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'Teachers Village' Development Proposed For Former Von Humboldt Elementary

By Mina Bloom | November 4, 2016 6:47am | Updated on November 5, 2016 10:47am
 (from left, clockwise) A communal market, 34 for-sale units and 84 apartments are all part of the proposal.
(from left, clockwise) A communal market, 34 for-sale units and 84 apartments are all part of the proposal.
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DNAinfo/Mina Bloom

HUMBOLDT PARK — An East Coast developer behind a development called "Teachers Village" — a mixed-use community with housing marketed toward teachers — wants to bring the concept to Humboldt Park.

Representatives from Newark, NJ-based RBH Group and nonprofit organization IFF pitched neighbors Wednesday evening on a plan to transform the former Von Humboldt Elementary, 2620 W. Hirsch St., into a mixed-use community, where teachers can live, eat, shop and take classes.

"What we're bringing here to this project is really an intersection of education and entertainment," said Ron Beit, CEO of RBH Group, who addressed about 50 neighbors in the school gym. "We're creating much more than housing for the teachers."

Under the plan, the school would be re-purposed. Some of the classrooms would remain as is and others would be converted into apartments, Beit said.

Of the proposed 84 total apartments, 20 percent of the units would be reserved as affordable, 30 percent would be reserved as middle-income and 50 percent would be reserved as market rate.

The apartments — particularly the affordable and middle-income units — would be marketed to teachers in the area, Beit said.

The proposal also calls for a parking garage with room for 132 spaces, 34 for-sale residential units along North Rockwell Street, a plaza with green space, a 15,000-square-foot market with communal seating — "not a supermarket by traditional standards," Beit emphasized — and 5,000 square feet of additional retail space.

Residents and members of the community would be able to take a range of classes — some costing money and others free — inside the building.

Beit said the types of classes would be dependent on "what the community wants, and wherever the demand is," though he did mention wine tasting, gardening and finance as possible class subjects.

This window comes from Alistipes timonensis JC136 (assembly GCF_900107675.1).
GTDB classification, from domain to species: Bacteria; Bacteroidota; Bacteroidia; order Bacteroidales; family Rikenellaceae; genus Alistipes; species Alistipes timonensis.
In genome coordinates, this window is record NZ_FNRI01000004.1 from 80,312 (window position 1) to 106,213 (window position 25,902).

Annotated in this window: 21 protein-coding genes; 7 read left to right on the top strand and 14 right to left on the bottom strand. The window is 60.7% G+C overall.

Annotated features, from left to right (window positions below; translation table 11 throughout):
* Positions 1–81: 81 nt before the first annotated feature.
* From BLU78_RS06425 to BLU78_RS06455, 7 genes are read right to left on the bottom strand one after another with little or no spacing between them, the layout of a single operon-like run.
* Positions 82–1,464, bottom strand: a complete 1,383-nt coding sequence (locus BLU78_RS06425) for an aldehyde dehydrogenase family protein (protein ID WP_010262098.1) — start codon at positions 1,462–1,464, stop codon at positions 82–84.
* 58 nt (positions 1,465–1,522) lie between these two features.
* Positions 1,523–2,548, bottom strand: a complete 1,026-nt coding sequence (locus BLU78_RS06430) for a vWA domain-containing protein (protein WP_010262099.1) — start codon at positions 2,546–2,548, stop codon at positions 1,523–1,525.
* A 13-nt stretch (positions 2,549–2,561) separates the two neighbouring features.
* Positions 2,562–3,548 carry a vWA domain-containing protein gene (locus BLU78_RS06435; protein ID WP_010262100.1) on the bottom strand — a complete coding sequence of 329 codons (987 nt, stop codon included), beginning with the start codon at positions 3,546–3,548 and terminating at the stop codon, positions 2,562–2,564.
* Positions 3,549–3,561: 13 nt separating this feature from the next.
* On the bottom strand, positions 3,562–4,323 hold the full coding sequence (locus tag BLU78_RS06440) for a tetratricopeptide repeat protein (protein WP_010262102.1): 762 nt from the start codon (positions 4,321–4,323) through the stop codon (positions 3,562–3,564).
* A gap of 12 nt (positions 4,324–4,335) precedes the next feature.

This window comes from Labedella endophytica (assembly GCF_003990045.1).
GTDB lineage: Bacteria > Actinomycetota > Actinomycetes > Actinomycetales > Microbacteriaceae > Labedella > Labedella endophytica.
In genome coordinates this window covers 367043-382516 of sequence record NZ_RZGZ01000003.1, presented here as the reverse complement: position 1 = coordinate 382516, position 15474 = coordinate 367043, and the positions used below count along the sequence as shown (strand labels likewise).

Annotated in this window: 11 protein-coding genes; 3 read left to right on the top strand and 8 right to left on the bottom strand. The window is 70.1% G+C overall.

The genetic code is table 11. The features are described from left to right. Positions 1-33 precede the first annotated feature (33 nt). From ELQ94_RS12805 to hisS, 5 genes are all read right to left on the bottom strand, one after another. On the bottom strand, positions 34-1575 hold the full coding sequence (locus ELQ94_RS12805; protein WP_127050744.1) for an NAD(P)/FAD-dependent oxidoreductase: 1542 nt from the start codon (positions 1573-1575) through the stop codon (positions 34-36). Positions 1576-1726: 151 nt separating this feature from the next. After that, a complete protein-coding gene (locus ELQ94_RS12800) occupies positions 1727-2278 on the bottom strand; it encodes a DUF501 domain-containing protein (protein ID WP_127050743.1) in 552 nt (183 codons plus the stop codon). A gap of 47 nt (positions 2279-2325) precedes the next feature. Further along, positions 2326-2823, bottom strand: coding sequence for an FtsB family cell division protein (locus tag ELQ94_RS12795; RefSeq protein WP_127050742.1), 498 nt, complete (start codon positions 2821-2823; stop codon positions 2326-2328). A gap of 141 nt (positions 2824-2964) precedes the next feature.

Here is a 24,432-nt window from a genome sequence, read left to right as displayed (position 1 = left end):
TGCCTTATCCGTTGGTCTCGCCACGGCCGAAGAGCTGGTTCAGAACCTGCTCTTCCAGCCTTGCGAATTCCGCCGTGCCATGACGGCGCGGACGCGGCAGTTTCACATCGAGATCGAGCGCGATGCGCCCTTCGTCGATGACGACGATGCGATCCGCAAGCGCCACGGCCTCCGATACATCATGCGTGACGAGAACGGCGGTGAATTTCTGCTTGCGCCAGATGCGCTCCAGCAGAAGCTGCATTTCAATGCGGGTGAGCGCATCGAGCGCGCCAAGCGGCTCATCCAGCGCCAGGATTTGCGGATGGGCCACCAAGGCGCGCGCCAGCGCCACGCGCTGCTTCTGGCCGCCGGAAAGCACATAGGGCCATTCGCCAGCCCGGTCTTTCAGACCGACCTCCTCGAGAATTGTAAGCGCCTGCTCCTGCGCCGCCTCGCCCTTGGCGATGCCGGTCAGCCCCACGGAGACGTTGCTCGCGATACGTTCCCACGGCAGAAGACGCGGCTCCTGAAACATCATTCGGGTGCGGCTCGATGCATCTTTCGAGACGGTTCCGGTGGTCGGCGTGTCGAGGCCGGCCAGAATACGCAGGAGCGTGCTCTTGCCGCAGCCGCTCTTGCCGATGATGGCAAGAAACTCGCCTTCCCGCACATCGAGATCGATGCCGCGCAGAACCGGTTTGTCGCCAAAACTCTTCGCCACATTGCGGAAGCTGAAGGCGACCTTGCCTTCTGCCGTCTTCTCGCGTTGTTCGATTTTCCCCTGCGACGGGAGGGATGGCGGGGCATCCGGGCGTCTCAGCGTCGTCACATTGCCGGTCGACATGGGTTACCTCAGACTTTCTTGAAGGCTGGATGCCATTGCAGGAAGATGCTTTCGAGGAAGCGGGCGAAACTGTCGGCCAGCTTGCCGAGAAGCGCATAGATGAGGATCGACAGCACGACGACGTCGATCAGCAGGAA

The goal, he said, is to partner with community groups and local universities on curriculum.

The project is modeled after an existing RBH Group development in downtown Newark called "Teachers Village," which is made up of three charter schools, a daycare center, apartments and retail — a mixed-use development geared toward teachers.

If the project is approved by the community and Ald. Joe Moreno (1st), the development team hopes to break ground by next summer, Beit said.

Beit said the project has been nearly three years in the making.

Von Humboldt closed in 2013 when the district shuttered 50 schools. In July of 2015, IFF (formerly known as Illinois Facilities Fund) bought the school for about $3.1 million and agreed to include one or more of the following components: day care programming, housing for current and retired public school teachers, office space and a cafe.

At the meeting, a few neighbors expressed concerns over the market rate units, saying the neighborhood's increasing home prices are displacing longtime residents. Many of them pressed the development team to incorporate programming for youth and longtime residents.

Jose Lopez, executive director for the Puerto Rican Cultural Center, urged neighbors to support the project.

"What's the common theme across all of the public schools in the United States? You cannot retain your teachers because there is no affordable housing for your teachers," Lopez said. "This is a concept that is trying to address the issue of teacher retention in this community, but also to engage teachers so they can create a community of learners."

Calling the school site "prime real estate," Lopez said the "Teachers Village" project is a better option for the neighborhood than a massive condo building.

"This area ... let's be honest, this area is gone if we don't develop projects that begin to encourage a mixed-income community," Lopez said.

"If we didn't do this, I can tell you: This whole property would've been developed by a major developer that would totally change this community. What we're presenting is a community alternative."

Moreno did not attend the meeting. His chief of staff, Raymond Valadez, told neighbors to expect one or two more community meetings on the matter.

Wednesday's meeting came a day after the mayor's office announced plans to redevelop the school's annex into a daycare center. The two projects are not related.


A rendering of the project. [All photos DNAinfo/Mina Bloom]


A rendering of the communal market.


The proposal calls for 34 for-sale units along North Rockwell Street.


A look at the project's layout.